French energy company Total is investing more than €500 million to convert its Grandpuits refinery southeast of Paris in France into a zero-crude facility to produce fuels and plastics.
Crude oil refining at the site will cease in Q1 2021, and the storage of petroleum products will end in late 2023. A leak of the 260 km Ile-de-France pipeline (PLIF), which carries crude oil from the Port of Le Havre to the Grandpuits refinery forced a shutdown for five months in 2019, and the refinery has since been operating at only 70% capacity after pressure in the pipeline was reduced to prevent further leaks. Total carried out an audit on the pipeline which showed that it needed to be completely replaced at a cost of €600 million, and took the decision end refining.
The conversion will be complete in 2024 with three new industrial units. A new biorefinery will process around 400,000 tpa of used cooking oil, animal fats from Europe and other vegetable oils into 170,000 tonnes of sustainable aviation fuel, 120,000 tonnes of renewable diesel and 50,000 tonnes of renewable naphtha, used to produce bioplastics.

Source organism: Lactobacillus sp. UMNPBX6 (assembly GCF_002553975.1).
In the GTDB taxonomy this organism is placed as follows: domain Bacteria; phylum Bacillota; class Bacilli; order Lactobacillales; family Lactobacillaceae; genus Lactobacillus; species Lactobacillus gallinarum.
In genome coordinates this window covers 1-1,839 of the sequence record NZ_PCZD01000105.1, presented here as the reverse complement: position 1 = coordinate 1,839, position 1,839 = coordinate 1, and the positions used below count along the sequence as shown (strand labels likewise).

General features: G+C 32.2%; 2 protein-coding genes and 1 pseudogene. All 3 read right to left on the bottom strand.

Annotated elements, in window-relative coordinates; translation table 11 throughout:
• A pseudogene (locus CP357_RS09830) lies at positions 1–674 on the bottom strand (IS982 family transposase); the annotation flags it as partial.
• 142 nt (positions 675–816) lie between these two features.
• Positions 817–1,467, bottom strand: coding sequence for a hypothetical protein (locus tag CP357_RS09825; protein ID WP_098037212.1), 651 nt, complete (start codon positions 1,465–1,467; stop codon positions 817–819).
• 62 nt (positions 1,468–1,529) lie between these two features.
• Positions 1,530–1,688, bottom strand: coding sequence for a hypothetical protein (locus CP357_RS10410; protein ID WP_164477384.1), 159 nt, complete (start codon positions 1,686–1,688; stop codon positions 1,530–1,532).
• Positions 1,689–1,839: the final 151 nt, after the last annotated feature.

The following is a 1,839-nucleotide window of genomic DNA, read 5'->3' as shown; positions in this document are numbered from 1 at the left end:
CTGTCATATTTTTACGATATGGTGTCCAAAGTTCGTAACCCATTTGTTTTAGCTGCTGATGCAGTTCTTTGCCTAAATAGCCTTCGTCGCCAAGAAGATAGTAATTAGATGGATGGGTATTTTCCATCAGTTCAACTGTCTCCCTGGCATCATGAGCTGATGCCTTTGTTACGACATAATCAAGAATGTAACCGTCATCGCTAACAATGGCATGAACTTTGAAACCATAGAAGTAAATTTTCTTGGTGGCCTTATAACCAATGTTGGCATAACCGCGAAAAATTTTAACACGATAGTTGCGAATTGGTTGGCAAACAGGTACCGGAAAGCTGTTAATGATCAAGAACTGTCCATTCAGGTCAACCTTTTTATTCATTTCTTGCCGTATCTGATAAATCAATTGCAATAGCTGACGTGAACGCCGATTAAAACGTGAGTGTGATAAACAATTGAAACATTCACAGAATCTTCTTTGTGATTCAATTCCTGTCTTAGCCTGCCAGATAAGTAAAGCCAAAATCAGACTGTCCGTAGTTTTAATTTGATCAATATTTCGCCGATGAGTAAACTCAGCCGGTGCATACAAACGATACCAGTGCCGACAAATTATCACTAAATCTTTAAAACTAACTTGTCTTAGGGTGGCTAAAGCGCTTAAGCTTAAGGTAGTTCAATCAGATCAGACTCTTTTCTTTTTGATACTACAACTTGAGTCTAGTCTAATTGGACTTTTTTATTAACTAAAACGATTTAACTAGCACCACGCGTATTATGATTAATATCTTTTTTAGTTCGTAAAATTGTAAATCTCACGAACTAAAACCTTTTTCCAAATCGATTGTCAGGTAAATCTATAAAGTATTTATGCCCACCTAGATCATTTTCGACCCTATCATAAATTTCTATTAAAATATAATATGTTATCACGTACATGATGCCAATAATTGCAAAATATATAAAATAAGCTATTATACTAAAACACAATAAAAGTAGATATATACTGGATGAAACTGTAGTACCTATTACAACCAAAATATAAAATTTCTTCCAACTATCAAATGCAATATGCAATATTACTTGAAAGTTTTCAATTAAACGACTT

Total will build a bioplastics plant in a 50:50 joint venture with Dutch bio-based chemicals company Corbion, to produce 100,000 tpa of PLA bioplastic from sugar. Total Corbion already operates a PLA plant in Thailand and the second plant will make the JV the biggest PLA producer in the world.
In a joint venture with UK chemical recycling company Plastic Energy (40%), Total (60%) will build France’s first chemical recycling plant. This plant will use a pyrolysis process to convert plastic waste into a liquid called TACOIL which can be used as a feedstock for new polymers, suitable for food-grade applications. Total says that this unit will help it meet its goal of producing 30% of its polymers from recycled materials by 2030.
Total will also build a 28 MWp photovoltaic solar plant at the Grandpuits site and an 24 MWp plant at its Gargenville site through its wholly-owned renewables affiliate Total Quadran.
Total says that there will be no layoffs, with around 250 staff retained and others redeployed to other Total sites or offered early retirement. The redevelopment work is expected to generate around 1,000 new jobs.
‘With the industrial repurposing of the Grandpuits refinery into a zero-crude platform focused on energies of the future connected with biomass and the circular economy, Total is demonstrating its commitment to the energy transition and reaffirming its ambition to achieve carbon neutrality in Europe by 2050. Grandpuits will remain a major industrial site drawing on the know-how and expertise of its teams, and our partner firms will be playing a key role as well,’ says Bernard Pinatel, president of Total Refining & Chemicals.